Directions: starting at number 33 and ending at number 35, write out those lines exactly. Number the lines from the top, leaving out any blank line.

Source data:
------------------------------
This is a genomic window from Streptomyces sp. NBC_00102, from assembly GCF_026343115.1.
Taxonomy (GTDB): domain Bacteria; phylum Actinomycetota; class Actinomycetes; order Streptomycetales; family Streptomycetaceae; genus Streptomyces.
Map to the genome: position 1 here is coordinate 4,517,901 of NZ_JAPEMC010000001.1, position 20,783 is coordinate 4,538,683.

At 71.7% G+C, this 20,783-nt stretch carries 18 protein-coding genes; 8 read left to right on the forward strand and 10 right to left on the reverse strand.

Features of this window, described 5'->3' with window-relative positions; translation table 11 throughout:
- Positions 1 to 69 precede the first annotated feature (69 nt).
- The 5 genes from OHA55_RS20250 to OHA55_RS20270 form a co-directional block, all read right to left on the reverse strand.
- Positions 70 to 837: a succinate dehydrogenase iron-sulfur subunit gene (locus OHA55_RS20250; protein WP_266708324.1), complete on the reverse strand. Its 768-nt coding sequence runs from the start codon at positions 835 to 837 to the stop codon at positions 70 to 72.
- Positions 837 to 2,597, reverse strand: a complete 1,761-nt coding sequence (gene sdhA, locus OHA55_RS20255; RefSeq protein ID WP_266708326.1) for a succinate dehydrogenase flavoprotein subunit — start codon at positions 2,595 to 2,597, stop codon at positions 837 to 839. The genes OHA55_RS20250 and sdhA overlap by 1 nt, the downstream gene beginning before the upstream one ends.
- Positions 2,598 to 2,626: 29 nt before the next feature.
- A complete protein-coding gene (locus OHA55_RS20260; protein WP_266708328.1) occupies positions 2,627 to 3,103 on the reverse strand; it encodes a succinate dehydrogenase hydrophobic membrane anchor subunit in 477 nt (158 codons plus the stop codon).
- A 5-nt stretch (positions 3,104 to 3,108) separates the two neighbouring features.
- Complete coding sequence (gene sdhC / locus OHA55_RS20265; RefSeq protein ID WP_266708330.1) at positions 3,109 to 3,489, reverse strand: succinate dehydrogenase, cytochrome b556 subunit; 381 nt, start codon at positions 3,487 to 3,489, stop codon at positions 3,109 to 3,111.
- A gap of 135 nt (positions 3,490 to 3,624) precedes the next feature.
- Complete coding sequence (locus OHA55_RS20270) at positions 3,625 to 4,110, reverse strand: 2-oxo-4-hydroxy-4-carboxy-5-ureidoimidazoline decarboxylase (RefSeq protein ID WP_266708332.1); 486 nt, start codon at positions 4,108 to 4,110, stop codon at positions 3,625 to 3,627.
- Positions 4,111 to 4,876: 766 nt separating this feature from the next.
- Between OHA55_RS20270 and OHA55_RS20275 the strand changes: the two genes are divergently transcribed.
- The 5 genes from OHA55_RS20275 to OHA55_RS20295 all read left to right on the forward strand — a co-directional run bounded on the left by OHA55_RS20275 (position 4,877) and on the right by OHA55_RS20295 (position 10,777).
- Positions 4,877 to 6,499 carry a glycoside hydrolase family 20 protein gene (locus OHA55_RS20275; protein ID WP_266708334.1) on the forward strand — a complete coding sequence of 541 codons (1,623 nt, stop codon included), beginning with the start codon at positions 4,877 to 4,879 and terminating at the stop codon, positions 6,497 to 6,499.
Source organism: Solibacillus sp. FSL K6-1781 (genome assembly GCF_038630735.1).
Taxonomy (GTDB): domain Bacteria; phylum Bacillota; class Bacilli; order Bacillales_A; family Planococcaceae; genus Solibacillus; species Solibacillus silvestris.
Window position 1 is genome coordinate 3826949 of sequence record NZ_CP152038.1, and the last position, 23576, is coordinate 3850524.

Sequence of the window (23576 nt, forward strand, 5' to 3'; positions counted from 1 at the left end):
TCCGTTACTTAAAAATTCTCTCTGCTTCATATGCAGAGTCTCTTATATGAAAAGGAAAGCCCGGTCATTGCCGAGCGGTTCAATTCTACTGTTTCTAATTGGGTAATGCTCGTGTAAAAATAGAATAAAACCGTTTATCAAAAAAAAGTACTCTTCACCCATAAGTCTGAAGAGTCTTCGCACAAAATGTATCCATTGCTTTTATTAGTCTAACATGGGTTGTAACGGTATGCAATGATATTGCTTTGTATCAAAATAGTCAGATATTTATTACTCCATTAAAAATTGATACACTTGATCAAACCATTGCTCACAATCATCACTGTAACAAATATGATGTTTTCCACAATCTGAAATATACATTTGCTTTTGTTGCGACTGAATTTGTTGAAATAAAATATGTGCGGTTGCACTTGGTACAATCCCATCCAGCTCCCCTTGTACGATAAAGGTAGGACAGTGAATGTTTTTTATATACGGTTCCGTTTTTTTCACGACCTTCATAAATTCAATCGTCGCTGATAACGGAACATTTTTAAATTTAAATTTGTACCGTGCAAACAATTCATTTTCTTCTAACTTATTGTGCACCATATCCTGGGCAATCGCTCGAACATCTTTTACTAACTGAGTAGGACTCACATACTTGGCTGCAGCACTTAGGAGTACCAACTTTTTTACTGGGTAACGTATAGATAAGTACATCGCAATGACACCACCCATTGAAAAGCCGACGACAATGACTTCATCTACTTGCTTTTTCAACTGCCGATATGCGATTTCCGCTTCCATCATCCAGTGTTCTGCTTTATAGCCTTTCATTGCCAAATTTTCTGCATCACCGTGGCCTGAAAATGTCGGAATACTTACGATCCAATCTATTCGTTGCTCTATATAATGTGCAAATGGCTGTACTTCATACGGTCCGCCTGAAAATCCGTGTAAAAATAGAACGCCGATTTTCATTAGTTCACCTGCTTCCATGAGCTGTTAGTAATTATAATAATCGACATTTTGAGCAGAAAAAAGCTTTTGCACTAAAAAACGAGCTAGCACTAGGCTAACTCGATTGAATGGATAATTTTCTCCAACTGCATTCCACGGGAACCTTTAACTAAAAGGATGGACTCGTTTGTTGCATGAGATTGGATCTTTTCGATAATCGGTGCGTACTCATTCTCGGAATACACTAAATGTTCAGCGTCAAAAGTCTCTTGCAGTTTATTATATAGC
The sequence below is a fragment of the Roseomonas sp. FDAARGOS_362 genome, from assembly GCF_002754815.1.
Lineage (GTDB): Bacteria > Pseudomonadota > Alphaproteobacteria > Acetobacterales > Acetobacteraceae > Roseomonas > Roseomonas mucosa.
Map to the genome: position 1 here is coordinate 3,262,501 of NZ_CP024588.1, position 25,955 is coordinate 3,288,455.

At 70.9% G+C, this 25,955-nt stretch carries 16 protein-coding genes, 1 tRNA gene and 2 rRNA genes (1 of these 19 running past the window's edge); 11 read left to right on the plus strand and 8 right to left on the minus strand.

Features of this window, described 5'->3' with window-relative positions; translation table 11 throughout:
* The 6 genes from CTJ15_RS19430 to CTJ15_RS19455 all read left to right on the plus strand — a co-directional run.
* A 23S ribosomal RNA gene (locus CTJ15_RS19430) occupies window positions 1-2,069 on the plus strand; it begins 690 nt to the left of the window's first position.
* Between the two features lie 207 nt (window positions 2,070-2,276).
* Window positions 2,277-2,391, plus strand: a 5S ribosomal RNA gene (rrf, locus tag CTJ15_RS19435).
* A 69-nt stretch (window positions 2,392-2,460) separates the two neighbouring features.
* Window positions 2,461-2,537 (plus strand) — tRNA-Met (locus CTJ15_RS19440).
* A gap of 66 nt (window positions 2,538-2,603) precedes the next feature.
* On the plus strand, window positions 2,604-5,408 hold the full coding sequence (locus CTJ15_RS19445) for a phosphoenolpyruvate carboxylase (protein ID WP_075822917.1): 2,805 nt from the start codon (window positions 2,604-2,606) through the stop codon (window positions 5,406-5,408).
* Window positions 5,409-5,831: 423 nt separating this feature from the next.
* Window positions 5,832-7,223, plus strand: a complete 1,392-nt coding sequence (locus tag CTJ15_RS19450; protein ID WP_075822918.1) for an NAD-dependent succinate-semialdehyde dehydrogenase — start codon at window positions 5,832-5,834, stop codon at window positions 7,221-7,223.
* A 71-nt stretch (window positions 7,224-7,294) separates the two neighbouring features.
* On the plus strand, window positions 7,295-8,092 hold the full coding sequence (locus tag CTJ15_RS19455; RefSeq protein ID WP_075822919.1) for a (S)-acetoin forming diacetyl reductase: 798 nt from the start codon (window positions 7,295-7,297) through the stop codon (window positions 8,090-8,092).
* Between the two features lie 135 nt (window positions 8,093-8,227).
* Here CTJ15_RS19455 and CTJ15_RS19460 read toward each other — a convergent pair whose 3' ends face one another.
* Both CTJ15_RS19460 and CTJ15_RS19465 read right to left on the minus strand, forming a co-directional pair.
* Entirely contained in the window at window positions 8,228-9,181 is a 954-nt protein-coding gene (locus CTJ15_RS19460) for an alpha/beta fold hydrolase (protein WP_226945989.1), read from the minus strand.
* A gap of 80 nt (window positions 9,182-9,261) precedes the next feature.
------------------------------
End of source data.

* Window positions 2,277-2,391, plus strand: a 5S ribosomal RNA gene (rrf, locus tag CTJ15_RS19435).
* A 69-nt stretch (window positions 2,392-2,460) separates the two neighbouring features.
* Window positions 2,461-2,537 (plus strand) — tRNA-Met (locus CTJ15_RS19440).